It’s Tuesday morning. Day 25 of my east coast interview trip. It’s raining–again. I’m on the train from Philly to Penn Station and on to the middle of Long Island for my ninth interview. The train is where I do my best writing. Surrounded by people in their own worlds–lost in conversation with their seat mates, playing solitaire on their computers, sleeping with their heads flopped to one side or passed out on their tray tables.
People in between. Here and there. I’ve done eight interviews so far. There’s nothing better than listening to someone tell their story–listening as they tell me about making that first phone call to their representative’s office–their voice shaking. As I write, the rhythm of the train bouncing my pen across the page, I see more clearly why I’m doing this climate interview project. I’m doing it for me–to keep me inspired and buoyed up. To buffer myself against the tidal wave of cynicism–my own and everyone else’s.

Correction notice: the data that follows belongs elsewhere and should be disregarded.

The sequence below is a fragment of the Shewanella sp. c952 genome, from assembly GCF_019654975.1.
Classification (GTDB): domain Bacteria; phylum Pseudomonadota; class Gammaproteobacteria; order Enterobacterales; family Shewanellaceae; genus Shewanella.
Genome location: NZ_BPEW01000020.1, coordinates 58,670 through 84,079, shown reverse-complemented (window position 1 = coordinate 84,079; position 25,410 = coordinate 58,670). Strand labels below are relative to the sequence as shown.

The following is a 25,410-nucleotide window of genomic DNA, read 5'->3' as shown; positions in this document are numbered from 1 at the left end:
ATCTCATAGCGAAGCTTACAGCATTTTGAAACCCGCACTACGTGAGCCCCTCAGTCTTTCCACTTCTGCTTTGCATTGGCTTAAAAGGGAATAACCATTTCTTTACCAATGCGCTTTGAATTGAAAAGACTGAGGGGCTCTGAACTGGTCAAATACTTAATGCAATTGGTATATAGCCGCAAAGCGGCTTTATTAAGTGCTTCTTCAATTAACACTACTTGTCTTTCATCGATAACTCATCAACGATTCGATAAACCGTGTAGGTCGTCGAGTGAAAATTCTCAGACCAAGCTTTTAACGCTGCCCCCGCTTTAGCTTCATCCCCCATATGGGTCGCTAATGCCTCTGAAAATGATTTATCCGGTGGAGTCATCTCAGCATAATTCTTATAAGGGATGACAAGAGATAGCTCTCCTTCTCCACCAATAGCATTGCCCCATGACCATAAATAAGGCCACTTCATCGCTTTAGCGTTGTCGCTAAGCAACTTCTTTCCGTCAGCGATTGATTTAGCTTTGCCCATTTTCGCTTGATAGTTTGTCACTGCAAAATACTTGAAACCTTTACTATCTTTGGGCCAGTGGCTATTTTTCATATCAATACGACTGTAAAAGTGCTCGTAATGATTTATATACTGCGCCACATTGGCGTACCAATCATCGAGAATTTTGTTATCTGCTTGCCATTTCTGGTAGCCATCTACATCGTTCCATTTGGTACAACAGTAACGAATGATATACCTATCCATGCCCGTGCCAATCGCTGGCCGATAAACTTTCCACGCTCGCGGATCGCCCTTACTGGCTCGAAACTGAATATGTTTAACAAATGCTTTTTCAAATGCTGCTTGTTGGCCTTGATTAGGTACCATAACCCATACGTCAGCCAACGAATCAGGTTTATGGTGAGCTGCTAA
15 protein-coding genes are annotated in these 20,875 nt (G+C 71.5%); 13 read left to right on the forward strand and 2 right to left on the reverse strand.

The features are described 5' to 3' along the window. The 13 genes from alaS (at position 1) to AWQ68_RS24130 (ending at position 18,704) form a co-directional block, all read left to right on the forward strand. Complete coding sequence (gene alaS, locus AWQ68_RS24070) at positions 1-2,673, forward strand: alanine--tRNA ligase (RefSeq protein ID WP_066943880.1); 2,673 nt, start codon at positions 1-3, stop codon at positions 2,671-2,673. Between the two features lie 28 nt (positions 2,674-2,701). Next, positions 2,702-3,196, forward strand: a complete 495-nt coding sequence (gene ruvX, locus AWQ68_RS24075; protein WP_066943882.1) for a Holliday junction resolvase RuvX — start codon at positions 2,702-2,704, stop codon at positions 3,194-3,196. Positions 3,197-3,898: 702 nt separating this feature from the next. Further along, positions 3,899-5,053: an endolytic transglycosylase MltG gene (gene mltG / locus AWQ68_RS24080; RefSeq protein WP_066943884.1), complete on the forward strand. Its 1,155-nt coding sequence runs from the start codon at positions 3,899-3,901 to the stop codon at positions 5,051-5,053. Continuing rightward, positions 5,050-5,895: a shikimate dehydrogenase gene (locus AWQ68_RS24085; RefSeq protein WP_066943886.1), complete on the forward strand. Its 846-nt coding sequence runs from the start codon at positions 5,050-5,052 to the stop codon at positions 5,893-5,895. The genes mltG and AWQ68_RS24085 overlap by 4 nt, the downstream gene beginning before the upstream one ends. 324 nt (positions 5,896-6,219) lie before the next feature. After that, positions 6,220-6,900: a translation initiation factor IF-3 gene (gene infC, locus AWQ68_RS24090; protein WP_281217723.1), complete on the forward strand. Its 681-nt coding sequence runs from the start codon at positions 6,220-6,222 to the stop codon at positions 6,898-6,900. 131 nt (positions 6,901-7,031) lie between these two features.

On Sunday I was at a farmer’s market in Lancaster, PA , talking with Elke Arnesen, a 17 year old high school senior, who started going to CCL meetings last fall. Whose open face is full of promise. “Why do you do this work?” I wanted to know. We were sitting in the shade at the edge of the park, surrounded by local food stands, a yoga class and a ‘petting zoo’ with baby goats. “At my first CCL meeting, I felt like a small high school student who didn’t know anything, didn’t know how the world worked or how to make things happen. It took several months of meetings before I trusted myself to say anything.
Last month I went to the Citizens’ Climate Lobby conference in Washington DC. It was when our group met with the aide to my member of congress that something shifted. He talked to me like I was an adult, asked me why I cared about climate change. And he listened to my answer. In that moment, the world became accessible to me.” Okay, that stopped me.
The world became accessible to her. That’s big. That’s what keeps me doing this. Every story, every time I talk to someone–every time I hear them wake up to their own power–it deepens my voice, and reminds me who I am.